Addison’s Budget: The Price of Politics
By: Susan M. Halpern
(Addison Councilmember 1992 – 99)
The budget adopted by Addison’s City Council left a significant part of Addison’s employee compensation problems unaddressed and unresolved. Specifically, compensation for non-sworn employees remains well below the average for similar employees in benchmark communities. As to these employees, Addison will continue its ill-advised non-strategy of trying to maintain its staff and fill vacancies with non-competitive compensation packages. Sound like a bad plan? It is.
The Council had the means and the ability to fix the problem in this year’s budget, in a manner that would, unquestionably, be sustainable. But Mayor Meier flexed his political muscle and insisted on reducing the tax rate by one cent per hundred dollars of value. One cent. A penny. Do you know what that amounts to? For the average household in Addison, about $20-$25 for the entire tax year. The price of a burger dinner. Meier orchestrated this savings at the expense of Addison’s dedicated employees, once again refusing to solve the compensation issue that has plagued Addison all during Meier’s tenure.
Why would Meier insist on reducing the tax rate in such a meaningless way? Because he plans to run for reelection next May and he is keen to create issues for his reelection platform. My prediction is that Meier will try to exploit this issue during his planned campaign, pandering to Addison voters by claiming that he worked hard to lower Addison’s tax rate. And, while the statement about a lower rate will be literally true, it will obviously be misleading.
Here’s another prediction: in typical fashion, Meier will avoid specifics and he will certainly avoid telling Addison voters the rest of the story. Voters won’t hear about how the reduction in the tax rate was de minimus, there won’t be an analysis of the cost of employee attrition, there won’t be a discussion of the added costs of training new employees, and Meier certainly won’t address the vacancies Addison can’t fill because its compensation is not competitive.
Does this mean that the current budget is awful and the sky is falling? Clearly not. There are many good things in our budget, much of it made possible by our economic recovery and the hard work of the aforementioned underpaid employees. For example, the current budget allocates funds to bring public safety employees up to the average paid by benchmark communities. But it is important to understand that Meier’s original instructions to City Manager Lea Dunn included no such allocation. It wasn’t until AFTER significant political pressure was brought to bear on the Council by the Addison police and fire associations and by Truth in Addison that Meier finally relented. As has come to be his trademark, Meier arrived at the right result but only for political reasons, and not until after he created significant ill will along the way.
The failure to address compensation in a comprehensive manner sets Addison up for a day of reckoning at some point in the not-too-distant future. Addison is chasing its tail as benchmark communities continue to institute employee raises on an annual basis. Each year that Addison ignores the issue, it falls further behind and makes fixing the problem more difficult. Certainly, bringing our sworn employees to average is helpful. But, ignoring the low pay of non-sworn employees is shortsighted and injurious.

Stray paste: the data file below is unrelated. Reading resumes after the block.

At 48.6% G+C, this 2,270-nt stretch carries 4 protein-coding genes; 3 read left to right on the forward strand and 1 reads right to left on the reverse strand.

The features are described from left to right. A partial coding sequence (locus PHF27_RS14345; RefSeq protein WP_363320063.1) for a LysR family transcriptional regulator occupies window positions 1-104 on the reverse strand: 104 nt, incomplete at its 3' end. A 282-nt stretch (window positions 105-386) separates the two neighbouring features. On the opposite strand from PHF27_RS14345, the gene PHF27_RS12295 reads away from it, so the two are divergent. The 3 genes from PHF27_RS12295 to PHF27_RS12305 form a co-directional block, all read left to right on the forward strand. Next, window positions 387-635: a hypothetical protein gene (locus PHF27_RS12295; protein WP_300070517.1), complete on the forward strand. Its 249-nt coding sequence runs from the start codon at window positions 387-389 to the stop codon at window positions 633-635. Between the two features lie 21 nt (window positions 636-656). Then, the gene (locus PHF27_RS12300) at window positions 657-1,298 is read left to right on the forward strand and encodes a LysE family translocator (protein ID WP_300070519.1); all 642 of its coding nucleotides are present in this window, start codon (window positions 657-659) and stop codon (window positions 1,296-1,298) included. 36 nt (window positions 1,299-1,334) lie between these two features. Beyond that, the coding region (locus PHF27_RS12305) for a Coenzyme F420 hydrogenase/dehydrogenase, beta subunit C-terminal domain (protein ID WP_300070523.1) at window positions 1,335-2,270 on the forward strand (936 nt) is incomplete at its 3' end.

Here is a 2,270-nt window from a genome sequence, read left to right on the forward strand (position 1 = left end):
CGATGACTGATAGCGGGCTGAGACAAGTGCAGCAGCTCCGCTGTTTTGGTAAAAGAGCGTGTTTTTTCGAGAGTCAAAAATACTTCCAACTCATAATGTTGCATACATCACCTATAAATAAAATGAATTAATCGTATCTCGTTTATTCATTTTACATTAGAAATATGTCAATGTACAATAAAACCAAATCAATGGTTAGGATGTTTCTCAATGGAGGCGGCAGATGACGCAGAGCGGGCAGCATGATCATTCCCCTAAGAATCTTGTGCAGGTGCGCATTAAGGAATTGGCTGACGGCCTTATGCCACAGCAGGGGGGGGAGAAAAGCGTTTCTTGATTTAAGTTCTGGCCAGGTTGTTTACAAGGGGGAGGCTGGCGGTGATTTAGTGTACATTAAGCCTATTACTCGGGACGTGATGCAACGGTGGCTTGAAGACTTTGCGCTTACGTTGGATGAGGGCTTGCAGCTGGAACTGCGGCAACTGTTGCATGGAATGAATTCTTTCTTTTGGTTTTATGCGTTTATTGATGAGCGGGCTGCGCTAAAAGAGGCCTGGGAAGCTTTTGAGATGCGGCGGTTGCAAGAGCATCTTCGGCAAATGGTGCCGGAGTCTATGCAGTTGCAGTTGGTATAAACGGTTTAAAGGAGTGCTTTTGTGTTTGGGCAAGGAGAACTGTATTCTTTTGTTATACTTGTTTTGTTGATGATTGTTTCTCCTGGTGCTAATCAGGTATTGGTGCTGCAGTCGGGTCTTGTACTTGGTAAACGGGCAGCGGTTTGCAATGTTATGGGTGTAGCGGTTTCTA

The reality is that an investment in all of Addison’s employees would have paid dividends into the future by reducing employee attrition and enabling Addison to compete with benchmark communities for employees to fill positions that, in some cases, have been vacant for well over a year. Had Meier done what was best for Addison, the Council could have sent an important message to Addison’s employees, recognizing them for the efforts they make that are the backbone of Addison’s success. It was and is the right thing to do.
But that’s not what Meier is about. On this and other issues, Meier continues to “lead” the Council based on what is politically expedient for him rather than what is right for Addison. As a result, the road that is Meier’s tenure is littered with lost opportunities.
All of which has a price that will be paid by employees and residents alike. On employee compensation, that price includes low morale, attrition, the costs associated with new employees and in connection with police and fire, it means a safety staff weighted with inexperience. No doubt, such consequences are difficult to measure. But they are no less real.
And that’s before we even begin to address the question of whether compensating Addison’s employees at the “average” will foster the innovation and creativity that has historically driven Addison’s unique development.
Addison has been blessed over the years with many councilmembers who understood that their role was to set policy and then get out of the way of the competent and professional management personnel who actually run our town. Meier has upset that balance with his heavy-handed tactics and his never-ending campaigns of misinformation and propaganda. Addison’s residents deserve better, starting with leadership that does the right thing because it is the right thing to do. In the meantime, Addison’s residents (and its business community), will pay the price for the political gamesmanship of this mayor and those councilmembers he worked so hard to elect.
As we approach the prospect of next year’s election, we urge Addison’s residents to think about Addison’s future, which we urge can only be secured when the price of political gamesmanship is imposed at the polls upon those who choose to play pointless political games.